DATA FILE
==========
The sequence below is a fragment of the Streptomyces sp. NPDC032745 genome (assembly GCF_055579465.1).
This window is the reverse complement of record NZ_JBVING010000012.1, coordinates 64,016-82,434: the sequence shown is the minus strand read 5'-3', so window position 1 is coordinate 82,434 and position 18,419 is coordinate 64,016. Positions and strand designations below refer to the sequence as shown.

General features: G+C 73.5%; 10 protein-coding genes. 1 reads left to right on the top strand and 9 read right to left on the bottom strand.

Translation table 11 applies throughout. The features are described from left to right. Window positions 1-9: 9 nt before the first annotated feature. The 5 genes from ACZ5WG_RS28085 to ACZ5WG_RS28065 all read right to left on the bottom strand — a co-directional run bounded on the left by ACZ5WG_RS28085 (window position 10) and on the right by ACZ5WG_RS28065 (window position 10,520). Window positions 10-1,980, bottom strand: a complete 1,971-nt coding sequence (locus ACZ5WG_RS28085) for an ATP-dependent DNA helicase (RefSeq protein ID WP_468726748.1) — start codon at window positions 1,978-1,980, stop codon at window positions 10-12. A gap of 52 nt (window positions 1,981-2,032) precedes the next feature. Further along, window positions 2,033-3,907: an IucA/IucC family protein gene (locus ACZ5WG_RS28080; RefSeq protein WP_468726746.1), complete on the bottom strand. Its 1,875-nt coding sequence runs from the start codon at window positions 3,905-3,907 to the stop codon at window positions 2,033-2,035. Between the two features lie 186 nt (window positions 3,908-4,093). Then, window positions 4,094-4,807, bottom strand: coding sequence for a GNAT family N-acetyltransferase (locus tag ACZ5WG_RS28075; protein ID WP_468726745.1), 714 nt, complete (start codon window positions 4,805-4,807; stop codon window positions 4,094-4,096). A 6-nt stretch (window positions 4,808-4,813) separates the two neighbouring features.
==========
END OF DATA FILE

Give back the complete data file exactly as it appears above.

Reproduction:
The sequence below is a fragment of the Streptomyces sp. NPDC032745 genome (assembly GCF_055579465.1).
This window is the reverse complement of record NZ_JBVING010000012.1, coordinates 64,016-82,434: the sequence shown is the minus strand read 5'-3', so window position 1 is coordinate 82,434 and position 18,419 is coordinate 64,016. Positions and strand designations below refer to the sequence as shown.

General features: G+C 73.5%; 10 protein-coding genes. 1 reads left to right on the top strand and 9 read right to left on the bottom strand.

Translation table 11 applies throughout. The features are described from left to right. Window positions 1-9: 9 nt before the first annotated feature. The 5 genes from ACZ5WG_RS28085 to ACZ5WG_RS28065 all read right to left on the bottom strand — a co-directional run bounded on the left by ACZ5WG_RS28085 (window position 10) and on the right by ACZ5WG_RS28065 (window position 10,520). Window positions 10-1,980, bottom strand: a complete 1,971-nt coding sequence (locus ACZ5WG_RS28085) for an ATP-dependent DNA helicase (RefSeq protein ID WP_468726748.1) — start codon at window positions 1,978-1,980, stop codon at window positions 10-12. A gap of 52 nt (window positions 1,981-2,032) precedes the next feature. Further along, window positions 2,033-3,907: an IucA/IucC family protein gene (locus ACZ5WG_RS28080; RefSeq protein WP_468726746.1), complete on the bottom strand. Its 1,875-nt coding sequence runs from the start codon at window positions 3,905-3,907 to the stop codon at window positions 2,033-2,035. Between the two features lie 186 nt (window positions 3,908-4,093). Then, window positions 4,094-4,807, bottom strand: coding sequence for a GNAT family N-acetyltransferase (locus tag ACZ5WG_RS28075; protein ID WP_468726745.1), 714 nt, complete (start codon window positions 4,805-4,807; stop codon window positions 4,094-4,096). A 6-nt stretch (window positions 4,808-4,813) separates the two neighbouring features.